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Lao bourse needs more transparency, openness

For a market that relies on foreigners to buy half the listed stocks, the LSX still imposes a complex range of restrictions on foreign holdings.

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Many local companies, both state- and privately-owned, have declined to submit to the LSX their audited financial reports and other performance data.

THE fledgling Lao Securities Exchange (LSX) has kept its scoreboard ticking with new listings and reforms since it was launched almost 10 years ago.

Now, the Laotian government is amending the securities law in order to liberalise trading rules. It is expected to soon revise the law on securities to improve operating conditions for state-owned and private companies so that they can raise funds from the LSX.

The governor of the country's central bank Sonexay Sithphaxay, stated early this month that the revised law would also encourage individuals and enterprises to invest in stocks and raise the investor community's confidence in investing. The Vientiane Times reported that the amendments would facilitate cooperation between the LSX and foreign stock markets that would help develop the Lao stock and bond markets.

It is not clear yet what shape and form the amendments would take. Since its opening in 2010, the LSX has functioned under the purview of a decree issued by the Prime Minister's Office, which was formalised into law in 2012.

In a sign of its determination to globalise its market, the Lao government has enlisted Standard Chartered, JP Morgan and Credit Suisse to arrange its international bond debut. At home, the 11 LSX-listed companies have raised over 6.7 trillion kip (about S$1.01 billion).

But for a market that relies on foreigners to buy half the listed stocks, the LSX still imposes a complex range of restrictions on foreign holdings.

The Lao bourse wants to increase the number of listed companies to 25 by next year. It may not get close to the target.

The LSX has, nonetheless, made itself attractive by waiving capital gains and dividend taxes on both individual and corporate foreign investors. It is also developing new financial products like provident and mutual funds and encouraging more asset management companies to emerge.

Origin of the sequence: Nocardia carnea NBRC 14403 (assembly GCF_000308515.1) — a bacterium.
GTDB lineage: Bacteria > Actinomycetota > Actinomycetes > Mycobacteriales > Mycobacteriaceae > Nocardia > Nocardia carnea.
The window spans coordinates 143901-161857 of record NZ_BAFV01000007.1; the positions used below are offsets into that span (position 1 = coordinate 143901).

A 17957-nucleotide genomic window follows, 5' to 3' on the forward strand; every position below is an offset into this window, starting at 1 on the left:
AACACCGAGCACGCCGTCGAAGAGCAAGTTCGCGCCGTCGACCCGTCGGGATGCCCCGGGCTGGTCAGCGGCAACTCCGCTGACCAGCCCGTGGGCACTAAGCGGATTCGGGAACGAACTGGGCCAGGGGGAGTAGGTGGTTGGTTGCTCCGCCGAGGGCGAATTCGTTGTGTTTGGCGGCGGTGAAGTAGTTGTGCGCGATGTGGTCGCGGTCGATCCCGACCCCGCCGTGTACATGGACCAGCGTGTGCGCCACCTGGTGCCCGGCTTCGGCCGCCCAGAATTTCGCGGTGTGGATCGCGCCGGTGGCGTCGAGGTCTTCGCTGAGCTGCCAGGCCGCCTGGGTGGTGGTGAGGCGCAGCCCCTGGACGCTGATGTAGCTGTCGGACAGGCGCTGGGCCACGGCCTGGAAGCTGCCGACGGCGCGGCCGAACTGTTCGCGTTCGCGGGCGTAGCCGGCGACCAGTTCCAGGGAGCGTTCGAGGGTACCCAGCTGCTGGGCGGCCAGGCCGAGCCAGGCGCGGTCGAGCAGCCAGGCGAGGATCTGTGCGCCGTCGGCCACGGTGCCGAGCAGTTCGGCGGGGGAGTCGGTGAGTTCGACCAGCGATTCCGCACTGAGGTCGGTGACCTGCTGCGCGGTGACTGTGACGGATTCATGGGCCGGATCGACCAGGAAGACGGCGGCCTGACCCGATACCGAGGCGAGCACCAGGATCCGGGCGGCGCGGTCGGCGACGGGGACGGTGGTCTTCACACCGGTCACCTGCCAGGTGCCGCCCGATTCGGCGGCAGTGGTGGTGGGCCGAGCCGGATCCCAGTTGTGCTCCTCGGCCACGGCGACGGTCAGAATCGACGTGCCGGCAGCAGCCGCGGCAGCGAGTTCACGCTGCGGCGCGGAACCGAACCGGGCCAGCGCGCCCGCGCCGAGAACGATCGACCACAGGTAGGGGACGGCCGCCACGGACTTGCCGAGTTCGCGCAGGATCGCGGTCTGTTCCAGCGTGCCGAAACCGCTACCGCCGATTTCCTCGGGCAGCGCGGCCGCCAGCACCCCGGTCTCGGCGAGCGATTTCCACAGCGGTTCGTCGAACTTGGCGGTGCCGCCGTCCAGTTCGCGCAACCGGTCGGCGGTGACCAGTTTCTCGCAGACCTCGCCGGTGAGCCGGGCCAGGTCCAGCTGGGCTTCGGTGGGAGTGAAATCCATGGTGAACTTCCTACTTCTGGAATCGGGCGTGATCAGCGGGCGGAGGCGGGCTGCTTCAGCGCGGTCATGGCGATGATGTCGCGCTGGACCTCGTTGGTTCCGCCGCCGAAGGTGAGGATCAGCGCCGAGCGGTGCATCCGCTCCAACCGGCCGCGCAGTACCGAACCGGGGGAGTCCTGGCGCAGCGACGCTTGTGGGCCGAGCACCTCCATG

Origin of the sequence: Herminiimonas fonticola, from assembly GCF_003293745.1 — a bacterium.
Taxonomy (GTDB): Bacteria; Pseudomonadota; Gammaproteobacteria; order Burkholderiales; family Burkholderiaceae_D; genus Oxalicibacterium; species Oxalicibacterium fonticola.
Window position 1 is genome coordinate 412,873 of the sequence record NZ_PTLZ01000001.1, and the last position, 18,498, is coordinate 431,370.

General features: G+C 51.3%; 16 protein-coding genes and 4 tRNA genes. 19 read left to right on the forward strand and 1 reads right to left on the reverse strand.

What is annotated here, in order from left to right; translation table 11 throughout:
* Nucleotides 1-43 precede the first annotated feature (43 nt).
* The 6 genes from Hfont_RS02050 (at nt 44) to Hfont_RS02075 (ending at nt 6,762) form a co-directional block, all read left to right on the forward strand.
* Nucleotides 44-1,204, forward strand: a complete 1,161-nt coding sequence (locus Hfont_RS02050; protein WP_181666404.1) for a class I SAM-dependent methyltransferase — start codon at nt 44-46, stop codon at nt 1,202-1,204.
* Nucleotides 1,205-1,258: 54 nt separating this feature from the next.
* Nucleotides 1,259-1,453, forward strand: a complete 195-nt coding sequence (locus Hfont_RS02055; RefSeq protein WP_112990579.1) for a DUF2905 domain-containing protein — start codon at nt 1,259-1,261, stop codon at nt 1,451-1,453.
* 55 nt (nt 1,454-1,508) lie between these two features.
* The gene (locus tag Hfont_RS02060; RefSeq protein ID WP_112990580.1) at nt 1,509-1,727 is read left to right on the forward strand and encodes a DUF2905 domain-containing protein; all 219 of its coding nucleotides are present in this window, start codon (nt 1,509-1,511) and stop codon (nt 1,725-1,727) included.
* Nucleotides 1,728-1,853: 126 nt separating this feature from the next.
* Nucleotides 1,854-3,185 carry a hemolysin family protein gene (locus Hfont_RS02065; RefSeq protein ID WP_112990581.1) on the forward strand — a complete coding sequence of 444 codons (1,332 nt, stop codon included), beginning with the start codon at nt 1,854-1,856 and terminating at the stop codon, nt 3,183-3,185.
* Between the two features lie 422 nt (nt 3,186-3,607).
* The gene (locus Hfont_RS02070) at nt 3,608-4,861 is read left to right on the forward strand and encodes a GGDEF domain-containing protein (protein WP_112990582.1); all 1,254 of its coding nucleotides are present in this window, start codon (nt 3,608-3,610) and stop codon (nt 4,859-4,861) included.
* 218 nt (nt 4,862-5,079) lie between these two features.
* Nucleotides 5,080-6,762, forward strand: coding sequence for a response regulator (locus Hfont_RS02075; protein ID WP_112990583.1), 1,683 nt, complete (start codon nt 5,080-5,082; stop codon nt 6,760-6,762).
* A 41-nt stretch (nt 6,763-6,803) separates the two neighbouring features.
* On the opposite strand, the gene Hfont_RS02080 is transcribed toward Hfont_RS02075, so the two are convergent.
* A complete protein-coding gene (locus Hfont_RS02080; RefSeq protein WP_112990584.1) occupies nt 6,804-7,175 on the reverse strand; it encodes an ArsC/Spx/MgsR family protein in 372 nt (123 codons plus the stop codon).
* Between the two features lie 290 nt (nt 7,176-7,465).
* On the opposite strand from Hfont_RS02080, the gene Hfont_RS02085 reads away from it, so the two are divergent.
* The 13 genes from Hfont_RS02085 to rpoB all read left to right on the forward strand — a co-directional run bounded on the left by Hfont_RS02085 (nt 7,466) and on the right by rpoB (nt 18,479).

The growth of the LSX could have been faster if restrictions on foreign ownership were eased. While neighbouring countries are among the easiest places in the world to invest, Laos is one of the hardest.

Foreign investors who wish to invest in the LSX must comply with the following rules: They must designate their own representative, a broker located in Laos. Then they must get an investment Identification Card and certificate from the LSX-Market Operation Department.

After receiving a foreign investor's ID, the foreign investors must open two types of accounts: an account at a correspondent bank in the capital city of Vientiane, and an account at a local securities company (BCEL-KT Securities, Lanexang Securities or Lao-China Securities).

To give an example of three Laotian companies: First, in the case of EDL Generation (EDL-Gen), foreign investors can cumulatively buy no more than 20 per cent of the firm's total shares. Within this 20 per cent limit, a foreign institutional investor can buy stock not exceeding 5 per cent of the total listed shares; a foreign individual can buy stock not exceeding 1 per cent of the total shares.